By Koen Timmers as written on blogs.skype.com
In April 2015 a dozen global educators had a Skype call with refugees in the Kakuma Refugee Camp in Kenya. The camp houses 179,000 refugees and 55% are children. It has 30 schools, each containing 20 classrooms. We set up a project in which teachers from around the world would teach the Kakuma students using Skype.
During a second call, I taught a group of 10 Kakuma teachers how to install and use Skype. We soon discovered that the schools had very little resources: textbooks were only available at a ratio of 1:10; there were no computers and no power supply. An outreach assistant brought his computer to the class he was teaching and 150 students looked onto the small screen. This made me decide to send them my own laptop with the help of a colleague educator who brought it to the camp himself.

skype refugees - managed solution

I created a website for Project Kakuma set up with crowd funding, as well as a game called “Jump to Kakuma” which is available on Windows 8, 10 and iOS. All returns from the game are invested in textbooks and devices for the camp. Two months ago I had enough funding to send a laptop, a projector and a sound system.
We are now conducting classes every week through three to five Skype calls. During the calls a global teacher teaches science, math, art, etc. to the student refugees. These past two months the students have had lessons taught by teachers from the USA, Brazil, New Zealand, Belgium, Austria, Portugal, Denmark, India, Spain, Saudi Arabia, Israel and many other countries.
During our 2-day Skype-a-Thon back in December, we managed to connect with Kakuma from all over the world. Our 24 Skype calls resulted in an astonishing 137,833 virtual miles—the equivalent of 5 times the circumference of the earth. Check out our Sway presentation to find out more.

skype refugees 2 - managed solution

Some fun facts about Project Kakuma:
  • Mette, a Danish teacher, lets two of her students teach the Kakuma students from time to time.
  • The project was broadcasted by the Portuguese television and published in Belgian, Portuguese and Danish newspapers.
  • Joao, a Portuguese teacher, invited a local band to play during a Skype session while he taught the students about art. He builds apps and is currently working on a game called “Water Heroes” of which all returns will go to refugee camps to build water wells.
  • Those who aren’t able to conduct live calls with Kakuma due to time zone issues record Skype video messages.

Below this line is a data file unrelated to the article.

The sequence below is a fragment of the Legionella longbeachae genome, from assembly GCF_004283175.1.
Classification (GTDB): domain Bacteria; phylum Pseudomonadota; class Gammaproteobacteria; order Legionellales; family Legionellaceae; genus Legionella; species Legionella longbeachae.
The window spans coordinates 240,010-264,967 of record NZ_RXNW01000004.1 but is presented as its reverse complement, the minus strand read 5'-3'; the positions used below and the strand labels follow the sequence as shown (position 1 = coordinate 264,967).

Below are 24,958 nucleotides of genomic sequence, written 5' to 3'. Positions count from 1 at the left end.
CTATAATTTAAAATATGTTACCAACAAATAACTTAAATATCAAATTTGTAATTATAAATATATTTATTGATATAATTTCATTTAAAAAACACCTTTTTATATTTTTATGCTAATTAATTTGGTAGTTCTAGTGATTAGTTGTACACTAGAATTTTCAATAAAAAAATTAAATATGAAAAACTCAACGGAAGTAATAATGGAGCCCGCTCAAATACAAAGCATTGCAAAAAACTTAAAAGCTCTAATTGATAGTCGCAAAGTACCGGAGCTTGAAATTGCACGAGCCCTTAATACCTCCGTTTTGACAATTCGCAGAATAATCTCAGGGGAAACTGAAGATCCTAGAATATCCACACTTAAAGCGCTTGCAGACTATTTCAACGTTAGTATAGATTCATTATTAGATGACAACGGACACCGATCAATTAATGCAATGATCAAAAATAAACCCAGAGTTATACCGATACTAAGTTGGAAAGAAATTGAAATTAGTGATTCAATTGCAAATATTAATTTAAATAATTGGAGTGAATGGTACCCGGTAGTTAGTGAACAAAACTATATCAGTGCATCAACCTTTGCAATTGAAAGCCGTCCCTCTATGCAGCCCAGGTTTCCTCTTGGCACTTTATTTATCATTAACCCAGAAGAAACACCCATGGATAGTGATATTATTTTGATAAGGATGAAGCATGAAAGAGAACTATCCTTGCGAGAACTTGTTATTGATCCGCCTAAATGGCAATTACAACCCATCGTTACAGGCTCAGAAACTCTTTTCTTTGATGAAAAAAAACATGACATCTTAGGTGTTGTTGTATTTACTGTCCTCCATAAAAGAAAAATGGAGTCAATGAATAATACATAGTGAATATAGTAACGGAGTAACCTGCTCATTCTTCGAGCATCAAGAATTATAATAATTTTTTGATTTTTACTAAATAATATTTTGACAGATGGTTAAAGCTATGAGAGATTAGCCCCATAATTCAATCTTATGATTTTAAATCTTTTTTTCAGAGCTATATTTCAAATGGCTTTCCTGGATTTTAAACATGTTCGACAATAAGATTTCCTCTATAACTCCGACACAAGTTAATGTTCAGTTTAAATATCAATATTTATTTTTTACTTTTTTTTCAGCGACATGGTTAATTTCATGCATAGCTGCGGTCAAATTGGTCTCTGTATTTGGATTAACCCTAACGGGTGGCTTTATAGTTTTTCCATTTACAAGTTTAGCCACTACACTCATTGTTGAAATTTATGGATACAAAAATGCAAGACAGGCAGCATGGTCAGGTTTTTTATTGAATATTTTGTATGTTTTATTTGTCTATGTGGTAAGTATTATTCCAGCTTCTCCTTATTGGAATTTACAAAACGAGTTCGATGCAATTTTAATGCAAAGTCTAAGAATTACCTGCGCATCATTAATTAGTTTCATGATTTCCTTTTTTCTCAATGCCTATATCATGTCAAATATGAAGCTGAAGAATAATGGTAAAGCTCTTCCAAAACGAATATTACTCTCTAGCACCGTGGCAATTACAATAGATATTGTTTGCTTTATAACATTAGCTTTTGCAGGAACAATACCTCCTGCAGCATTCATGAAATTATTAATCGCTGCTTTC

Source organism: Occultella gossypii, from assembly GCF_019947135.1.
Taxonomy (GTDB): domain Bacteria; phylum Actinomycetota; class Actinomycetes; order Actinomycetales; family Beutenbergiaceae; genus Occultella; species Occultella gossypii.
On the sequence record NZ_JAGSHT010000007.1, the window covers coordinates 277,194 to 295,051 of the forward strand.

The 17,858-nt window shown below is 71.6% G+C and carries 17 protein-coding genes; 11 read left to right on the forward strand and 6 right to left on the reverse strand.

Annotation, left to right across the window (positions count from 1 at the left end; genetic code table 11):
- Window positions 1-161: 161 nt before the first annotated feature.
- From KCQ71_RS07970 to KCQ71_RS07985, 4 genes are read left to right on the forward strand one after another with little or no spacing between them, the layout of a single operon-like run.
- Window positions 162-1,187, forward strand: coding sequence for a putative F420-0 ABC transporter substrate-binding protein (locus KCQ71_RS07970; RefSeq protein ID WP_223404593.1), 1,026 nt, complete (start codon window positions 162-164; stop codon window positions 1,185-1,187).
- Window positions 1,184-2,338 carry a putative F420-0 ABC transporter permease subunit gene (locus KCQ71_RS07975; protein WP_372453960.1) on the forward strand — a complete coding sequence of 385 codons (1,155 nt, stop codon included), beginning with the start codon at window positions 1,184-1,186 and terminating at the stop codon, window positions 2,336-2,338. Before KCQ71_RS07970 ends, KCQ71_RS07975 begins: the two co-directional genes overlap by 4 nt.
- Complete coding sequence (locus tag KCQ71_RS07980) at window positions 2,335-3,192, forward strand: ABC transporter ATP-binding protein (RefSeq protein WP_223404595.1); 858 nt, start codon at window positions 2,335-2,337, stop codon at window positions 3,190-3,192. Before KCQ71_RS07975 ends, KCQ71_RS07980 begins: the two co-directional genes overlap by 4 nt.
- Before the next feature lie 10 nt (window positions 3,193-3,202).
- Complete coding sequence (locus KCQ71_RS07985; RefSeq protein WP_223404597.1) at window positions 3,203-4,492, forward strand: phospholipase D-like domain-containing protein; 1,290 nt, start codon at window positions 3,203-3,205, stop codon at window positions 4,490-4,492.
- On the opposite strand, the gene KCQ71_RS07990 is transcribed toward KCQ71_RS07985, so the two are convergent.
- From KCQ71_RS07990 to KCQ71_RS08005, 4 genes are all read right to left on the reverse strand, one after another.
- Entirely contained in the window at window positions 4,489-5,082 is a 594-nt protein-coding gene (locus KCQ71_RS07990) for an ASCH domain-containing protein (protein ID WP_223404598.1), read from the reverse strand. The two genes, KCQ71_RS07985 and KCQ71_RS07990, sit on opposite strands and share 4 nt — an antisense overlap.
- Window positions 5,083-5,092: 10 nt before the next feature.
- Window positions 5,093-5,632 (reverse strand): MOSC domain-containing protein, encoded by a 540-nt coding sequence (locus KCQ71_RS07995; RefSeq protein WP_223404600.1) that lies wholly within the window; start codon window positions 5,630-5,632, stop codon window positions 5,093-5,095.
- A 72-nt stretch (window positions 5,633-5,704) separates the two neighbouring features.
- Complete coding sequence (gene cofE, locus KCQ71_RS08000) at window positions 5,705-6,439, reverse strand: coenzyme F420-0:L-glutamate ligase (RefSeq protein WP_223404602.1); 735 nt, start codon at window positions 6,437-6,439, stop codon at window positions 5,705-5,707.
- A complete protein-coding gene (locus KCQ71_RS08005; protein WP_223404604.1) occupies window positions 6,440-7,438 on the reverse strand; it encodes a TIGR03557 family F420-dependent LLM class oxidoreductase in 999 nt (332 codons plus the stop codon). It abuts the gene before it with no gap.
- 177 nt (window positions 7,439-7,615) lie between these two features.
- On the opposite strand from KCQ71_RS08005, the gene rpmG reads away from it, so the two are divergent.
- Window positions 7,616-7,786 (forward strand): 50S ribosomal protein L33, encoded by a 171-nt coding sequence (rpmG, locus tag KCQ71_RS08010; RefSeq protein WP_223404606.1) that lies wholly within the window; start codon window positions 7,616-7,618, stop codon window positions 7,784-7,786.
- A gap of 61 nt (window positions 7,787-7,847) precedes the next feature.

• Vineeta, an Indian teacher, taught the Kakuma students how to create robot cars and sent some to the refugees.
Why is it so important to do all we can to educate these students? The Kakuma refugees are not able to leave the camp. Through Skype calls, we are unlocking their world. We show that we care and increase their level of education, which then leads to greater chances of a new life away from the camp.
We are currently serving five schools with the help of three outreach assistants. The schools are able to host one call each day until April 2016. If you are an educator and you or your classroom would like to have a call with them, you can schedule it on the Microsoft Educator Community.
This project was created through the collaboration of motivated teachers from all over the world. Without the hard work of Kelli (US), Lena (Denmark), Paula (Finland), Koen (Belgium), Joao (Portugal), Kurt (Austria), Ovi (Spain), and many others, there would be no Project Kakuma.

 

The Future of Tech: See how Women in Tech are Inspiring Great Minds

The Future of Tech: See how Women in Tech are Inspiring Great Minds held on December 10, 2015 at the Microsoft Stores in San Diego, CA and Scottsdale, AZ were both special evenings for women leaders in technology who are passionate about changing the ratio of women in tech. Several guests brought their daughters and together we shared our knowledge and resources to help young women understand and expand their potential as future leaders in technology - from the classroom to the boardroom.

The events both featured a movie screening of Big Dream and success stories and networking opportunities for women technology professionals. The San Diego event featured a panelist of two women leaders who spoke about the unique perspective and innate skills that women bring to traditionally male dominated positions in technology and leadership, such as communication and a desire to help everyone on their team be successful.

Alicia Fettinger, IT Director at VOXOX, and Leslie Jeffries, CIO at California Coast Credit Union, both gave some practical advice and encouragement for women looking to break into careers in technology. They also spoke about overcoming limiting beliefs that women may face and shared personal stories about how they were able to overcome those challenges.

The San Diego event was hosted by Tina Rountree, Business Development Manager, Managed Solution; Board Member of International Association of Microsoft Channel Partners (IAMCP) and President of the San Diego Women in Technology (WIT) Community.

The Scottsdale event was hosted by Cherla Ramsey, Director of Business Development, Managed Solution and Membership Chair of the Women in Technology International (WITI) Arizona Chapter.

What Is Big Dream?

Big Dream follows the intimate stories of seven young women who are breaking barriers and overcoming personal challenges to follow their passion in science, math, computing & engineering. From small town Iowa to the bustling streets of the Middle East, Big Dream immerses viewers in a world designed by and for the inspiring next generation of girls.

Contacts:
Tina Rountree, VP of Sales & Marketing, Managed Solution
Email: trountree@managedsolution.com

For more information on scheduling a similar event, please call 800-236-6012.

 

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